Within the Capitalist (and especially the Libertarian and anarcholibertarian) mythos, the Individual is granted an unassailable sovereignty that is unconcerned with anything that might dampen the fires of “enlightened” self – interest. This dimension of the Individual is meant to convey a political reality where the rights of the Individual is claimed to supersede the rights of the Group. When we speak of Fear of Equality we are in essence speaking about fear of the Group. In Western Civilization, this fear has a deep philosophical undercurrent. The great Holy Trinity of Classical thought, Socrates, Plato and Aristotle, were all disdainful and fearful of democracy and majority rule. They thought, and many others as well, thought that the common man was a bit too dense to allow social groups to act as a politically cohesive unit. 
The Individual, according the Capitalist religion, is endowed with “rights,” “free choice” and “responsibilities” that must not be thwarted by any outside agency, for the Individual must be given “personal liberty,” free from the restraints of the leeches of society. Individual must be granted total sovereignty over their body and more importantly, over the ability to form networks, agreements and relationships. This Individual seems to have no real connection or relationships with other Individuals, and seems to exist in and as an island unto themselves, unless one enters into a “voluntary association.” Yet, even though this Individual must enter systems of social and financial relationships which forms a “Group” that he naturally fears and despises, according to the Capitalist mythos, the Individual must be allowed the liberty to dictate what kind of relationship he wants to enter with another, as long as it does not involve stealing or forcibly harming another’s body or property.
What is interesting here is that the current system steals and harms the largest portion of human beings (Individuals as a Group) on Earth. Of course the Individual lives in fear over that the Group will some day, out of sheer, overwhelming numbers and vengeance, take his property and wealth away. Ayn Rand went so far to even deny that society (as a Group) did not exist, since it is made up by Individuals, and did not enjoy any moral claims to have rights – “rights” could only be enjoyed by the Individual. The grafting of a moral component to the capitalist concern of self – interest was a cheap trick (who isn’t for morality?), but many have bought it. And few have questioned how is it that Capitalism (composed of one group of Individuals), as a “moral” system, holds no responsibility for the incredibly damaging effects it produces for this planet and the larger group of Individuals living on it. “Rights,” “liberty” and “morality” are imaginary, metaphysical concepts used to justify the trap that exists as the jaws of a nightmare from which there is no escape.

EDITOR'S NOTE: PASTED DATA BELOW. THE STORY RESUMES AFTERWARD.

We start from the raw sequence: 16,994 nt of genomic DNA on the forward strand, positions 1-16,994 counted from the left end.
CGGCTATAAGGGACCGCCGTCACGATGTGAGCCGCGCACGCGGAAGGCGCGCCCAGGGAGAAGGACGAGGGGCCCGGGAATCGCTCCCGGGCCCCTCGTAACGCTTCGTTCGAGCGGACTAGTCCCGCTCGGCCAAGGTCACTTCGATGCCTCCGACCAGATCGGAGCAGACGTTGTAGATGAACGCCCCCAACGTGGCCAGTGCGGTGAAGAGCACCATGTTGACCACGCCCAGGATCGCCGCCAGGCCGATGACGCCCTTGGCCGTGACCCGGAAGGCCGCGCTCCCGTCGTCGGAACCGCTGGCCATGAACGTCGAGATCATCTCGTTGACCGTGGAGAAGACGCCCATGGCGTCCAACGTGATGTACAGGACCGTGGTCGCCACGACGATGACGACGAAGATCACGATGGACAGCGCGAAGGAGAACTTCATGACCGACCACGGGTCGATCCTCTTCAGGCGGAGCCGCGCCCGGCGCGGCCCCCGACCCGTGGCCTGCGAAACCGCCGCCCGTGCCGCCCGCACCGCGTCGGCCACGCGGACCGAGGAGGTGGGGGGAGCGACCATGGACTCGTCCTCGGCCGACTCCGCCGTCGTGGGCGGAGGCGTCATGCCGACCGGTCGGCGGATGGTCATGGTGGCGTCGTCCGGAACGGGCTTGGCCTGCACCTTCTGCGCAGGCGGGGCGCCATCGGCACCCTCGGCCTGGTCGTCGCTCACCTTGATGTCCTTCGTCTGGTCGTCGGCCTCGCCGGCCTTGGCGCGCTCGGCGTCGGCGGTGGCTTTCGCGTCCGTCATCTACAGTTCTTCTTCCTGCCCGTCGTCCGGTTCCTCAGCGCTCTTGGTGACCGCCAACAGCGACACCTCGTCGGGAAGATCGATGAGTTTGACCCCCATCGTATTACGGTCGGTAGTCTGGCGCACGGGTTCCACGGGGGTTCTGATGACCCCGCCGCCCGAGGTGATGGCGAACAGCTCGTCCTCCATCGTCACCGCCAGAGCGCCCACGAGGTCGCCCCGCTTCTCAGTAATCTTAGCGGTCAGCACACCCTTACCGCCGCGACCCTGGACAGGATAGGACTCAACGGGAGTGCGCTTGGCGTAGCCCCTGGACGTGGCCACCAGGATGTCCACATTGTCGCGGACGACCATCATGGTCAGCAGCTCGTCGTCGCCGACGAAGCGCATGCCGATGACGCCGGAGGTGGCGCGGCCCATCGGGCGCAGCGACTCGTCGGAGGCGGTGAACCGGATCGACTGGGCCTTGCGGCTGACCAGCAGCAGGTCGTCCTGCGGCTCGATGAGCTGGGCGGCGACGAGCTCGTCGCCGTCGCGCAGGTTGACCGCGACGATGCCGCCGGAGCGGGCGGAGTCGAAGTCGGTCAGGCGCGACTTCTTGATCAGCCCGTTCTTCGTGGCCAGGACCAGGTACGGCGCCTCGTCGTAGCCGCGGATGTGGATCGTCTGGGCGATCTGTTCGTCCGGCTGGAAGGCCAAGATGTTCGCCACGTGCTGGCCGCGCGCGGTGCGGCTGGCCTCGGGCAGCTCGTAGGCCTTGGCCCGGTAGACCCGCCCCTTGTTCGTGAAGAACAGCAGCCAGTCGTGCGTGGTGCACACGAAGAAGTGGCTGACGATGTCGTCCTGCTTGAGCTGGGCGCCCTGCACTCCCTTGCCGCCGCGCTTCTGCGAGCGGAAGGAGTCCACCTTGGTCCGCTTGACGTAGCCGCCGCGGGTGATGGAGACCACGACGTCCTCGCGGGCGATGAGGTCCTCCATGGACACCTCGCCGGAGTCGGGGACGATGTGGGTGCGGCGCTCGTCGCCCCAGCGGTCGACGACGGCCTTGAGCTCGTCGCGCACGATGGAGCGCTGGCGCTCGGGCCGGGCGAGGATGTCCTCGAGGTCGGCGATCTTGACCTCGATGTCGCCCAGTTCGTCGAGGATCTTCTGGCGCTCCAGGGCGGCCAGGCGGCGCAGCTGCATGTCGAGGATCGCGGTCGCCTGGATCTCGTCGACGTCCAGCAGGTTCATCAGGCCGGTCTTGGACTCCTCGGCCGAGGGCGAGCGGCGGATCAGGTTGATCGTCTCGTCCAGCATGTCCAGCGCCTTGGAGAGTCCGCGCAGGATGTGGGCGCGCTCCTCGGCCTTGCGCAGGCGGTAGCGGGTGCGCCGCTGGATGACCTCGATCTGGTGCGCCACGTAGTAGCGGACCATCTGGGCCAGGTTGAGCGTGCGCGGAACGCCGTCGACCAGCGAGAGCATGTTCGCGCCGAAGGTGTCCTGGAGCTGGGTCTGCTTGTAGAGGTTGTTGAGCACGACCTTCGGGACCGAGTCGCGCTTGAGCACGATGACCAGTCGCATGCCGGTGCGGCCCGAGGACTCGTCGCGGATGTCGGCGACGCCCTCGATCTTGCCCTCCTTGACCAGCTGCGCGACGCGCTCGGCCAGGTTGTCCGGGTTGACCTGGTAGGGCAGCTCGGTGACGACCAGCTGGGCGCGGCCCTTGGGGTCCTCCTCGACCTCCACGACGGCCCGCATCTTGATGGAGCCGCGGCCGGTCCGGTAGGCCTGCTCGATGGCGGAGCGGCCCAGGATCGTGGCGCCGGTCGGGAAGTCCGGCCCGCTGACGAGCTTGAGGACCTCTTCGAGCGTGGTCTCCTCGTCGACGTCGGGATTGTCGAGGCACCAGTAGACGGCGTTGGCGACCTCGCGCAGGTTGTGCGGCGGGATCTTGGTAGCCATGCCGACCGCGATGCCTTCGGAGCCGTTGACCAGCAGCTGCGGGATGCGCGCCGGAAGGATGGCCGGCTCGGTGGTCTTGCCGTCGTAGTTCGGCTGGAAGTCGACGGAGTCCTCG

Only the fear of the Group is real.
NEXT: The Survival of the Fittest
 Hugo Grotius (1583-1645) was immensely influential in developing the “natural law” idea that would be borrowed and expanded upon by such thinkers as Thomas Hobbes, Jean-Jaques Rousseau and Locke. Among his ideas was that is permissible for a being to enter into voluntary servitude in exchange for a stable society. Compare this with the modern libertarianism of Robert Nozick’s notorious statement from his book, “Anarchy, State, and Utopia” (1974): “The comparable question about an individual is whether a free system will allow him to sell himself into slavery. I believe that it would.” While Libertarians wonder why they aren’t taken more seriously, this is precisely the reality we all find ourselves in.
 Ayn Rand’s hero, John Galt, who is meant to be a Capitalist “hero” in Rand’s novel, “Atlas Shrugged,” is a rather poor example of the flower of Capitalism Rand’s followers make him out to be, because the question must be asked; what self – respecting Capitalist worth his salt goes on strike against… his customers?
In a lengthy speech that drags on for dozens of pages, Galt crows, ““All the men who have vanished, the men you hated, yet dreaded to lose, it is I who have taken them away from you. Do not attempt to find us. We do not choose to be found. Do not cry that it is our duty to serve you. We do not recognize such duty. Do not cry that you need us. We do not consider need a claim. Do not cry that you own us. You don’t. Do not beg us to return. We are on strike, we, the men of the mind.”
 Aristotle: “A democracy is a government in the hands of men of low birth, no property, and vulgar employments.” and “Democracy is when the indigent, and not the men of property, are the rulers.” Plato was just as scornful: “Democracy… is a charming form of government, full of variety and disorder; and dispensing a sort of equality to equals and unequals alike.” According to research by I. F. Stone in his book, The Trial of Socrates, Socrates was put to death because of his teaching of anti-democratic views to his pupils in Athens.